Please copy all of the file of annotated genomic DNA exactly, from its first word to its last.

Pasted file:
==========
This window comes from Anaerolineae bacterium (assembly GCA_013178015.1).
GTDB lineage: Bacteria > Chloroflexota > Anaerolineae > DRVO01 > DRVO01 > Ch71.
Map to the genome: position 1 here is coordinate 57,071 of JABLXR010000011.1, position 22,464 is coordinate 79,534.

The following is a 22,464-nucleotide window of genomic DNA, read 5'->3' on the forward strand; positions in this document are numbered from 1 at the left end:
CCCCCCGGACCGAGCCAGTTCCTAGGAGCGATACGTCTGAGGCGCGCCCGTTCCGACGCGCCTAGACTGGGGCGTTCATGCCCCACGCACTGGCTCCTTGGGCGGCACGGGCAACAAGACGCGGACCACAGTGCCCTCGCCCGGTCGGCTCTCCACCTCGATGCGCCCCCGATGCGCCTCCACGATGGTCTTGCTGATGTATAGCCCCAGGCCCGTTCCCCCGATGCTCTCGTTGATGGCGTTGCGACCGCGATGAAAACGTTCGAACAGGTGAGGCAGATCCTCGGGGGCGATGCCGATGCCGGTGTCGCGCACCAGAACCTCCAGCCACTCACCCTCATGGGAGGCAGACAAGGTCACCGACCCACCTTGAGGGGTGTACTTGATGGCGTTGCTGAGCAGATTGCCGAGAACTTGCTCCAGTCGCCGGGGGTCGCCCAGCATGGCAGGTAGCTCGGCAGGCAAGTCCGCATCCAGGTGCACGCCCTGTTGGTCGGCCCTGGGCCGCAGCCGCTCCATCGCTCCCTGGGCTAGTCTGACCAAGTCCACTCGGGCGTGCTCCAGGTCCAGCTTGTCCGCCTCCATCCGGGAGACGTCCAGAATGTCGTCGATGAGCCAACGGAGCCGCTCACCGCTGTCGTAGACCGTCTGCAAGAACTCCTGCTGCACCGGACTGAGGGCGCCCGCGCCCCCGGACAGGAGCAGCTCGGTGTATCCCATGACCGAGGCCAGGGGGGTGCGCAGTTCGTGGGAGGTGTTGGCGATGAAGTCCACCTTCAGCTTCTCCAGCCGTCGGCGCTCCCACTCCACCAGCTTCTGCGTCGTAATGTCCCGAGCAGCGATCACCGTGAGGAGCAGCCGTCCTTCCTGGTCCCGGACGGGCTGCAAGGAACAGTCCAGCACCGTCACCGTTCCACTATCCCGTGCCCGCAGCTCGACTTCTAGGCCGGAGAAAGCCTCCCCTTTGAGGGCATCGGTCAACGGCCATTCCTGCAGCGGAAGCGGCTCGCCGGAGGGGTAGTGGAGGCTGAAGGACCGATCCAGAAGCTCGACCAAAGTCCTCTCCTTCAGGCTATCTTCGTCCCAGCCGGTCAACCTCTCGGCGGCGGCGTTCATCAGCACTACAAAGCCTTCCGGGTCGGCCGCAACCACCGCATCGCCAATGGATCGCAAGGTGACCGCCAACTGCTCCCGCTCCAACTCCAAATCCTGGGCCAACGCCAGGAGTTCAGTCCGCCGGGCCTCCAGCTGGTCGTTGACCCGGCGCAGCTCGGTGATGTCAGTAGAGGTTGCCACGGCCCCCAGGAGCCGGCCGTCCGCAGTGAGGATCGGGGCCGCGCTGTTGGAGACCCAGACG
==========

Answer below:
This window comes from Anaerolineae bacterium (assembly GCA_013178015.1).
GTDB lineage: Bacteria > Chloroflexota > Anaerolineae > DRVO01 > DRVO01 > Ch71.
Map to the genome: position 1 here is coordinate 57,071 of JABLXR010000011.1, position 22,464 is coordinate 79,534.

The following is a 22,464-nucleotide window of genomic DNA, read 5'->3' on the forward strand; positions in this document are numbered from 1 at the left end:
CCCCCCGGACCGAGCCAGTTCCTAGGAGCGATACGTCTGAGGCGCGCCCGTTCCGACGCGCCTAGACTGGGGCGTTCATGCCCCACGCACTGGCTCCTTGGGCGGCACGGGCAACAAGACGCGGACCACAGTGCCCTCGCCCGGTCGGCTCTCCACCTCGATGCGCCCCCGATGCGCCTCCACGATGGTCTTGCTGATGTATAGCCCCAGGCCCGTTCCCCCGATGCTCTCGTTGATGGCGTTGCGACCGCGATGAAAACGTTCGAACAGGTGAGGCAGATCCTCGGGGGCGATGCCGATGCCGGTGTCGCGCACCAGAACCTCCAGCCACTCACCCTCATGGGAGGCAGACAAGGTCACCGACCCACCTTGAGGGGTGTACTTGATGGCGTTGCTGAGCAGATTGCCGAGAACTTGCTCCAGTCGCCGGGGGTCGCCCAGCATGGCAGGTAGCTCGGCAGGCAAGTCCGCATCCAGGTGCACGCCCTGTTGGTCGGCCCTGGGCCGCAGCCGCTCCATCGCTCCCTGGGCTAGTCTGACCAAGTCCACTCGGGCGTGCTCCAGGTCCAGCTTGTCCGCCTCCATCCGGGAGACGTCCAGAATGTCGTCGATGAGCCAACGGAGCCGCTCACCGCTGTCGTAGACCGTCTGCAAGAACTCCTGCTGCACCGGACTGAGGGCGCCCGCGCCCCCGGACAGGAGCAGCTCGGTGTATCCCATGACCGAGGCCAGGGGGGTGCGCAGTTCGTGGGAGGTGTTGGCGATGAAGTCCACCTTCAGCTTCTCCAGCCGTCGGCGCTCCCACTCCACCAGCTTCTGCGTCGTAATGTCCCGAGCAGCGATCACCGTGAGGAGCAGCCGTCCTTCCTGGTCCCGGACGGGCTGCAAGGAACAGTCCAGCACCGTCACCGTTCCACTATCCCGTGCCCGCAGCTCGACTTCTAGGCCGGAGAAAGCCTCCCCTTTGAGGGCATCGGTCAACGGCCATTCCTGCAGCGGAAGCGGCTCGCCGGAGGGGTAGTGGAGGCTGAAGGACCGATCCAGAAGCTCGACCAAAGTCCTCTCCTTCAGGCTATCTTCGTCCCAGCCGGTCAACCTCTCGGCGGCGGCGTTCATCAGCACTACAAAGCCTTCCGGGTCGGCCGCAACCACCGCATCGCCAATGGATCGCAAGGTGACCGCCAACTGCTCCCGCTCCAACTCCAAATCCTGGGCCAACGCCAGGAGTTCAGTCCGCCGGGCCTCCAGCTGGTCGTTGACCCGGCGCAGCTCGGTGATGTCAGTAGAGGTTGCCACGGCCCCCAGGAGCCGGCCGTCCGCAGTGAGGATCGGGGCCGCGCTGTTGGAGACCCAGACG